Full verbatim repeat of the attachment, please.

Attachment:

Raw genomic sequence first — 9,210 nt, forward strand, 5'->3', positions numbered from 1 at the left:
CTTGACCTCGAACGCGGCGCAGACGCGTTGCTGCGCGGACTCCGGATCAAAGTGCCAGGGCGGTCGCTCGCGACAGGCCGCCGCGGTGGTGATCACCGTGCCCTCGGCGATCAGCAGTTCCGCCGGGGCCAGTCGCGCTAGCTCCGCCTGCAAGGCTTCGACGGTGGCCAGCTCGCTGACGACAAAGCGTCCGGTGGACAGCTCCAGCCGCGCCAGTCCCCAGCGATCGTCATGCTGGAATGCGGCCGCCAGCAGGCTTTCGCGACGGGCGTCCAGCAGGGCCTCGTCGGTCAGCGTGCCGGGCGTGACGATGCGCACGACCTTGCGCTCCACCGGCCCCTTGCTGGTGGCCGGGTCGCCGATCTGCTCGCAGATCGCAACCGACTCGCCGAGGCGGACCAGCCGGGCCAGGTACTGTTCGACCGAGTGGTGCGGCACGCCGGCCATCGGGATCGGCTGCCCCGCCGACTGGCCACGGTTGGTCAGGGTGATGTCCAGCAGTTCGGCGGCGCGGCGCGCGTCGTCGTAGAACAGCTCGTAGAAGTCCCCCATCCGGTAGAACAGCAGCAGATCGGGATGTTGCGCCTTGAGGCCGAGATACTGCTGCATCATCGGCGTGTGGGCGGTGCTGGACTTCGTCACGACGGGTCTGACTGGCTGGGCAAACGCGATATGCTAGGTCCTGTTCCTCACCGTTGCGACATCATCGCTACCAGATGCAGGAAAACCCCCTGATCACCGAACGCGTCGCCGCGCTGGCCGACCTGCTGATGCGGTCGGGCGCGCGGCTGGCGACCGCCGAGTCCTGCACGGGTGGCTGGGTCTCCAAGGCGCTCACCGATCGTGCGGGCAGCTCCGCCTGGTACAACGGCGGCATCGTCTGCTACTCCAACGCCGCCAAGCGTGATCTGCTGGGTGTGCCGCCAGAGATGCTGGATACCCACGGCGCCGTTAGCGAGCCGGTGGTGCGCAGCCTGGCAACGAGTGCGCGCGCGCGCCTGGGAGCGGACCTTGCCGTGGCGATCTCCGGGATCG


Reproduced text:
Raw genomic sequence first — 9,210 nt, forward strand, 5'->3', positions numbered from 1 at the left:
CTTGACCTCGAACGCGGCGCAGACGCGTTGCTGCGCGGACTCCGGATCAAAGTGCCAGGGCGGTCGCTCGCGACAGGCCGCCGCGGTGGTGATCACCGTGCCCTCGGCGATCAGCAGTTCCGCCGGGGCCAGTCGCGCTAGCTCCGCCTGCAAGGCTTCGACGGTGGCCAGCTCGCTGACGACAAAGCGTCCGGTGGACAGCTCCAGCCGCGCCAGTCCCCAGCGATCGTCATGCTGGAATGCGGCCGCCAGCAGGCTTTCGCGACGGGCGTCCAGCAGGGCCTCGTCGGTCAGCGTGCCGGGCGTGACGATGCGCACGACCTTGCGCTCCACCGGCCCCTTGCTGGTGGCCGGGTCGCCGATCTGCTCGCAGATCGCAACCGACTCGCCGAGGCGGACCAGCCGGGCCAGGTACTGTTCGACCGAGTGGTGCGGCACGCCGGCCATCGGGATCGGCTGCCCCGCCGACTGGCCACGGTTGGTCAGGGTGATGTCCAGCAGTTCGGCGGCGCGGCGCGCGTCGTCGTAGAACAGCTCGTAGAAGTCCCCCATCCGGTAGAACAGCAGCAGATCGGGATGTTGCGCCTTGAGGCCGAGATACTGCTGCATCATCGGCGTGTGGGCGGTGCTGGACTTCGTCACGACGGGTCTGACTGGCTGGGCAAACGCGATATGCTAGGTCCTGTTCCTCACCGTTGCGACATCATCGCTACCAGATGCAGGAAAACCCCCTGATCACCGAACGCGTCGCCGCGCTGGCCGACCTGCTGATGCGGTCGGGCGCGCGGCTGGCGACCGCCGAGTCCTGCACGGGTGGCTGGGTCTCCAAGGCGCTCACCGATCGTGCGGGCAGCTCCGCCTGGTACAACGGCGGCATCGTCTGCTACTCCAACGCCGCCAAGCGTGATCTGCTGGGTGTGCCGCCAGAGATGCTGGATACCCACGGCGCCGTTAGCGAGCCGGTGGTGCGCAGCCTGGCAACGAGTGCGCGCGCGCGCCTGGGAGCGGACCTTGCCGTGGCGATCTCCGGGATCG